Friday, February 28, 2020

Bayani Part 9

Kerala, Traditional, India, Kalaripayattu, Martial Art
They smelled the burning before they saw the smoke. In the ash was the sweet scent of cooked meat, and a blacker undertone of charred flesh.
“No,” Bayani whispered. “No.”
Alejandro gripped his shoulder. “Steady, boy.”
“Maestro, we must…” He swallowed. “We must find out what happened.”
Alejandro nodded, the ghost of a smile playing across his lips. “We must.”

Raising his fingers to his lips, Alejandro whistled a sharp note. Capitan de Cruz trotted over to them, guiding his horse across the uneven jungle floor.
“Maestro, is that your village?” de Cruz asked, pointing at the pillar of black, greasy smoke.
“It lies in the same direction, yes. We need to scout ahead.”
“Of course,” de Cruz said. “Do you need any of my men?”
“We are faster and quieter on foot,” Bayani said.
A glint appeared in Alejandro’s eyes. “Yes, and you need to prepare your men for battle.”
“Very well.” De Cruz dismounted, extending his hand. “Vaya con Dios, my friend.”
Alejandro shook it. “You too.”
De Cruz held his hand to Bayani too. “Good luck to you, young man.”
“Thank you.” Bayani gripped De Cruz’s hand and imitated the Maestro, squeezing hard and pumping once.
Bayani was a son of the jungle. He knew every tree, every rock, every pitfall around the village. And he knew there was a particularly tall tree not so far from the village firm enough to hold his weight. Stalking through the undergrowth, his eyes and ears open, he led Alejandro to the tree.
“We can climb up the tree and observe from here,” Bayani whispered.
Alejandro nodded. “Good thinking. But I am old, and climbing is a young man’s game.” He glanced at Bayani. “This is your spot. Stay here and watch. I’ll study the ground on foot.”
“You’re leaving me here alone?”
“I will be back by mid-day.” Alejandro raised his eyebrow. “You can be alone for a while, yes?”
“Yes Maestro.”

“Good man.”
Alejandro disappeared into the bush without a sound. Bayani clambered up the tree, careful to maintain stealth. Little bits of bark peeled away as he hauled himself upwards, and he strove to be more careful. At the crown of the tree, a collection of thick branches awaited. Moving slowly, cautiously, Bayani positioned himself on the lowest branch, grasping the upper ones for balance. He shifted himself around and turned towards the village.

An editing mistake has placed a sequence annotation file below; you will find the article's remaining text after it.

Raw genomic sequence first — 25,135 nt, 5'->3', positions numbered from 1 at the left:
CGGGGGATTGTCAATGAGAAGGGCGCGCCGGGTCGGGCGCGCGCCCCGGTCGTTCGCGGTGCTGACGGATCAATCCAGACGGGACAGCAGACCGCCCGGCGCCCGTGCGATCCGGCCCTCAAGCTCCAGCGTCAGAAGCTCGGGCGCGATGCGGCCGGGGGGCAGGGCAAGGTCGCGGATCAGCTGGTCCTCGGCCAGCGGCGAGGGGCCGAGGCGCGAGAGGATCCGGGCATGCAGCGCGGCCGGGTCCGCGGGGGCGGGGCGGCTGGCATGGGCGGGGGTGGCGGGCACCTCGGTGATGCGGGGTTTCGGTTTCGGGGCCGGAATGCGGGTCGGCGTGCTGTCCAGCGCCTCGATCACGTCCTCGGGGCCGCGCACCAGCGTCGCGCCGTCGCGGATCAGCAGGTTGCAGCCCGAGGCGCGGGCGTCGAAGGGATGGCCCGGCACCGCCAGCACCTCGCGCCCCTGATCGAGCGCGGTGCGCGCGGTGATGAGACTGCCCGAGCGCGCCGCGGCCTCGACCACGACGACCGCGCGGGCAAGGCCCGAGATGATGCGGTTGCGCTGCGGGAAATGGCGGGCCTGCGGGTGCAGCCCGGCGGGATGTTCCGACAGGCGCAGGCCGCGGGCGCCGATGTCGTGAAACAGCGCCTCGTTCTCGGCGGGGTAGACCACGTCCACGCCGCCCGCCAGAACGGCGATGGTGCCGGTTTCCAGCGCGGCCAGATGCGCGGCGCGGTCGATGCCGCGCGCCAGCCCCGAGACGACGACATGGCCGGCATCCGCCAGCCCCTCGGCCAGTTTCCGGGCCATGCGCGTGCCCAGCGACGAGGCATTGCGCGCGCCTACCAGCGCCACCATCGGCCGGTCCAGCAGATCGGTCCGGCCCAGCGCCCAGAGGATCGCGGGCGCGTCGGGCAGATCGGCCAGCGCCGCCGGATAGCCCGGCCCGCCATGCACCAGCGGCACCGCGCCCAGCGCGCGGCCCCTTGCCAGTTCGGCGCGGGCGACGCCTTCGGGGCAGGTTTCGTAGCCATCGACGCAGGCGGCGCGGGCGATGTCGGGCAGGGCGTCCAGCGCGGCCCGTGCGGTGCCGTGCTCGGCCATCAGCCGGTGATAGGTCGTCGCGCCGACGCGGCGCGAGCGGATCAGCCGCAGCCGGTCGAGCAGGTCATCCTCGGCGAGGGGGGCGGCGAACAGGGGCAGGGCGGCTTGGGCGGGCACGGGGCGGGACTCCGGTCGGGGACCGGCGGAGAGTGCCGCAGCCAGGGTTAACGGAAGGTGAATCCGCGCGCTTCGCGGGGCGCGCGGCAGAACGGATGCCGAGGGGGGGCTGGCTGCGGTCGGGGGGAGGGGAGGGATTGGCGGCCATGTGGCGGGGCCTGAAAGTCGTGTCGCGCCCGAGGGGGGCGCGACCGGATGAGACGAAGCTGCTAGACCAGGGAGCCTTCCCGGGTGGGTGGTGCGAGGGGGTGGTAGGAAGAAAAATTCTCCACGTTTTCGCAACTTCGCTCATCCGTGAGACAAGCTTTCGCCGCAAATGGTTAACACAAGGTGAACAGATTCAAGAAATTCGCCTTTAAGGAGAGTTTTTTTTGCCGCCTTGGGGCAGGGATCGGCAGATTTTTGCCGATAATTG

Most of the huts were gone. Burned to ashes. A dying bonfire dominated the central space, more smoke than flame. A pair of Inrun tossed a body into the fire. Nearby, tall cages held people. His heart contracted, and he wondered if Perla were among them. He couldn’t make out any details, just an undifferentiated mass of humanity.
Perla. If they had done anything to her, he would…
He swallowed. There was a time to act, yes, but that time was not now. Now, he had to observe.
Twenty Inrun guarded each end of the road that ran through the village, armed with a mix of muskets and spears. Eighty, maybe a hundred, clustered around the cages, jeering and making obscene gestures. Some gathered in small clusters away from the festivities, cleaning weapons or resting. A small figure with a green and black headwrap mingled with the crowd, talking to everyone he saw.
He was the enemy headman. The same one Bayani had seen in the Abiguay village.
His teeth clenched. He would answer for his crimes.
Bayani kept watch. The Inrun dispersed, laughing and chatting. The headman drew his keris and rattled the bars of the nearest cage. Two minions opened the cage, dragging out a few wailing prisoners. Women. The headman shoved them towards his men and the Inrun…
Bayani bit down on his tongue. How could they do such things? He wanted to turn away, but his muscles froze and his eyes swallowed everything. When they were done the Inrun tossed the bodies into the fire. There and then Bayani decided that the Inrun would die. Every last one of them.
The Inrun were weak. He had to find more of their weaknesses.